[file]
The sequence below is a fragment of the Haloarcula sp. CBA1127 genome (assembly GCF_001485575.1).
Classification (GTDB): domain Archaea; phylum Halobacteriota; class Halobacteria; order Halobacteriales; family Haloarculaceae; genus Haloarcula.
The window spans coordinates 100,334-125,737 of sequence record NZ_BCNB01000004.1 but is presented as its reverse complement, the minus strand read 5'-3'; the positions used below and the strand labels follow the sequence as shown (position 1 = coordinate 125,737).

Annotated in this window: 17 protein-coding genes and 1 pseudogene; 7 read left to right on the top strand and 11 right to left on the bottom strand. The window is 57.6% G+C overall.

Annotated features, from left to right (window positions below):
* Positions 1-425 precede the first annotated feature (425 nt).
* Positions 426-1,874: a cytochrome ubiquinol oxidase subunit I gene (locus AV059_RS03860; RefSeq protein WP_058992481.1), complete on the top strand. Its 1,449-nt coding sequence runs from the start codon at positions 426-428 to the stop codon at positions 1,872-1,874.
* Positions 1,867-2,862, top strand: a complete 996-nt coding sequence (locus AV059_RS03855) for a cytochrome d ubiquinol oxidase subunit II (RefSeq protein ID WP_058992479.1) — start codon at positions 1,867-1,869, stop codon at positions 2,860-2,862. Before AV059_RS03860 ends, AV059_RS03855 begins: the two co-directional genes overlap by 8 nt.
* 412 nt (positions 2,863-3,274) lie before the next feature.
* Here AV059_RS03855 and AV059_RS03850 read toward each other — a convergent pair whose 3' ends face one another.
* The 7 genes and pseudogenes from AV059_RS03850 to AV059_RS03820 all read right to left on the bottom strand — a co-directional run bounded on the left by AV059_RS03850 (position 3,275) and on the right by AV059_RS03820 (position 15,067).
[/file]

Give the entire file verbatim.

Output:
The sequence below is a fragment of the Haloarcula sp. CBA1127 genome (assembly GCF_001485575.1).
Classification (GTDB): domain Archaea; phylum Halobacteriota; class Halobacteria; order Halobacteriales; family Haloarculaceae; genus Haloarcula.
The window spans coordinates 100,334-125,737 of sequence record NZ_BCNB01000004.1 but is presented as its reverse complement, the minus strand read 5'-3'; the positions used below and the strand labels follow the sequence as shown (position 1 = coordinate 125,737).

Annotated in this window: 17 protein-coding genes and 1 pseudogene; 7 read left to right on the top strand and 11 right to left on the bottom strand. The window is 57.6% G+C overall.

Annotated features, from left to right (window positions below):
* Positions 1-425 precede the first annotated feature (425 nt).
* Positions 426-1,874: a cytochrome ubiquinol oxidase subunit I gene (locus AV059_RS03860; RefSeq protein WP_058992481.1), complete on the top strand. Its 1,449-nt coding sequence runs from the start codon at positions 426-428 to the stop codon at positions 1,872-1,874.
* Positions 1,867-2,862, top strand: a complete 996-nt coding sequence (locus AV059_RS03855) for a cytochrome d ubiquinol oxidase subunit II (RefSeq protein ID WP_058992479.1) — start codon at positions 1,867-1,869, stop codon at positions 2,860-2,862. Before AV059_RS03860 ends, AV059_RS03855 begins: the two co-directional genes overlap by 8 nt.
* 412 nt (positions 2,863-3,274) lie before the next feature.
* Here AV059_RS03855 and AV059_RS03850 read toward each other — a convergent pair whose 3' ends face one another.
* The 7 genes and pseudogenes from AV059_RS03850 to AV059_RS03820 all read right to left on the bottom strand — a co-directional run bounded on the left by AV059_RS03850 (position 3,275) and on the right by AV059_RS03820 (position 15,067).